Interior Secretary Salazar is looking more and more like the Grinch of Speciesville - Endangered Speciesville. Salazar's latest Grinchy move was today, when he agreed that lynx dispersing from Colorado's southern mountains into New Mexico deserve protection, but, so sorry, they can't have it just yet. While he could have protected these lynx with the stroke of a pen, instead he sent them to the back of the line - a line with over 330 species, desperately awaiting protection under the federal Endangered Species Act.
The Colorado Division of Wildlife recognized in a 2009 report the importance of New Mexico (and Utah) for lynx dispersing from our state:
Although no reproduction has been documented in New Mexico or Utah to date, documenting areas of the highest intensity of use and the continuous presence of lynx within these states for over six years does suggest the potential for year-round residency of lynx and reproduction in those states.
But the wild cats heading south are encountering many threats. At least 14 lynx have been killed in New Mexico since Colorado started its reintroduction program: 4 were shot, 2 of them were hit by vehicles, 1 starved, and the rest died of unknown causes. And in New Mexico, unlike Colorado, there are few regulations on painful leghold traps, which have long posed a grave danger to lynx. Yet the Grinch said no, we're not going to give them protection just yet.
What's remarkable is that just yesterday Secretary Salazar showed that he knows he has the authority to quickly and effectively protect species left off the list due to agency omissions or new information, as is the case for the lynx. In a single paragraph of text, he provided protection to the Ramsey Canyon leopard frog after genetic research indicated they are really Chiricahua leopard frogs, listed as threatened under the Endangered Species Act. It was that easy.
That text was in a larger notice, in which Salazar, acting through the U.S. Fish and Wildlife Service, agreed to review 67 animal and plant species for federal protection. Earlier this week, he also agreed to review 9 freshwater mussels. Combined with other decisions this year, Secretary Salazar has said he'll consider for Endangered Species Act listing 110 of the species WildEarth Guardians petitioned. While these may sound like early Christmas presents, the decisions painfully point out how few of the nation's endangered species are currently safeguarded by the Act.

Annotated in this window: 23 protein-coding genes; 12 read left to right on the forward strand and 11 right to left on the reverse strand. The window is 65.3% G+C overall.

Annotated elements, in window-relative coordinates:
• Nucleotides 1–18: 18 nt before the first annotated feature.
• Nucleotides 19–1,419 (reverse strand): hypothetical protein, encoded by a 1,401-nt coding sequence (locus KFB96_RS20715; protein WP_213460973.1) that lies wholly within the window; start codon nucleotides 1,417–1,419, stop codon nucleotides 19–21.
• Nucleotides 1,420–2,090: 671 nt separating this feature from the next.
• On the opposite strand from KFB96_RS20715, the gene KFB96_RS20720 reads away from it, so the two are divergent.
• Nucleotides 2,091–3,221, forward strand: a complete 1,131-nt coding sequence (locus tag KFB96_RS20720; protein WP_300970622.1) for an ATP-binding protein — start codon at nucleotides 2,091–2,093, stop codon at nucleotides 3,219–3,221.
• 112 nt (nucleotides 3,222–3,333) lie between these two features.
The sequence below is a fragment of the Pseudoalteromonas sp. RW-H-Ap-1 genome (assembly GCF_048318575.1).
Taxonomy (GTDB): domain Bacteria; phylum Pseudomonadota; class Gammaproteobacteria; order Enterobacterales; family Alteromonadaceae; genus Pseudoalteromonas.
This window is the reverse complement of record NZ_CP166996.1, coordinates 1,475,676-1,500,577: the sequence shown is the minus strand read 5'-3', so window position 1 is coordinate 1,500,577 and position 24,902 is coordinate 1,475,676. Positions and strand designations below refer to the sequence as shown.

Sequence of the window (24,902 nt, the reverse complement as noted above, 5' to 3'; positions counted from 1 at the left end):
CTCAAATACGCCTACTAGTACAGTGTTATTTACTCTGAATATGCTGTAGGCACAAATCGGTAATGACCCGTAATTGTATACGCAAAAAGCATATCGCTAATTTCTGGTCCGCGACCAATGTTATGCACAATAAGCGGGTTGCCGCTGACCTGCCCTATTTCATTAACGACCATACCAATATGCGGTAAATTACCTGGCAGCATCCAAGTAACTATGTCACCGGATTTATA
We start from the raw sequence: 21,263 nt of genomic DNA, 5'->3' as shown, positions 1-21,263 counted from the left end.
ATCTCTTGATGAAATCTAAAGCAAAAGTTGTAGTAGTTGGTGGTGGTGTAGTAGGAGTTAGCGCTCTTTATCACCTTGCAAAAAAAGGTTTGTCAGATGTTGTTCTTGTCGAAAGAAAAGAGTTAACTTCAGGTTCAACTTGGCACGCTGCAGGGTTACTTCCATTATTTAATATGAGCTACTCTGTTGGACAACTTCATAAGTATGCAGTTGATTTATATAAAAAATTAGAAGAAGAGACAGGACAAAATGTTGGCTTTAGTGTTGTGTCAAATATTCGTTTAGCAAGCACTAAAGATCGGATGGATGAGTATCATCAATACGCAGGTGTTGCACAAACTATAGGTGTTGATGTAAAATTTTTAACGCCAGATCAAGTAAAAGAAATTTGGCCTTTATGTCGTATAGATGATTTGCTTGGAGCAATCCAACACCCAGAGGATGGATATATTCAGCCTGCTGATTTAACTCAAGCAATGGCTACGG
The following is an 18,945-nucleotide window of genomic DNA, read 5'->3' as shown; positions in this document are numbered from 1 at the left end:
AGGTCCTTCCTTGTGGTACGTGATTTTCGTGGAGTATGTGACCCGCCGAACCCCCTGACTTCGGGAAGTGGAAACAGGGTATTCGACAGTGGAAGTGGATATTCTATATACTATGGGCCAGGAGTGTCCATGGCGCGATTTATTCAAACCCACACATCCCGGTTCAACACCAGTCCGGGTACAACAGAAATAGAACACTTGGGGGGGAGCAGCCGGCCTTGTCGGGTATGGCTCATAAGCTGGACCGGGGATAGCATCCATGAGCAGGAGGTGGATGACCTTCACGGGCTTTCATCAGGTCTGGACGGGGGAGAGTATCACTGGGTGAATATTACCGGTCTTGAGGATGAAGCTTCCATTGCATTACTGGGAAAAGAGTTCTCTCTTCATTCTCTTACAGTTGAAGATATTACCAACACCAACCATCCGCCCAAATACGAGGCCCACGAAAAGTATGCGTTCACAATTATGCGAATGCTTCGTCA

In fact, the majority of critically imperiled plants and wildlife in the U.S. have no federal protection. The irony is apparent: most endangered species are not listed under the Endangered Species Act. They need to be, as this law has an A+ track record of preventing extinction: 99% of the species protected by it are still with us today. See for yourself: go to the government's website to compare the number of species listed under the law with the number delisted due to extinction.
The huge gap between imperiled and protected species grows larger with the slow pace of new listings. While Salazar inherited a mess from Bush's Grinches-posing-as-Interior-Secretaries before him, he has failed to address the problem and has never been a friend to endangered species. As reported in the New York Times,
The Obama administration is lagging behind the pace set by its predecessor for listing endangered species...So far, President Obama's Fish and Wildlife Service has offered protection to two U.S. species, both plants, out of nearly 250 on Endangered Species Act's "candidates" list.
Just two? Out of not only 249 candidate species, but 88 additional species who were already proposed for listing but are still waiting for Salazar to sign on the dotted line? Delay can mean extinction, and several of the candidate species may already have gone extinct while waiting for protection.
Dearest Grinch, please open up your heart to the humble citizens of Endangered Speciesville, whose riches lie in their diversity, from beautiful butterflies to colorful wildflowers to iconic desert tortoises. Varied as they may be, these species share in common the need for prompt protection under the Endangered Species Act if they're to be around for Christmases to come.
Lynx Kittens, Photo by Colorado Division of Wildlife
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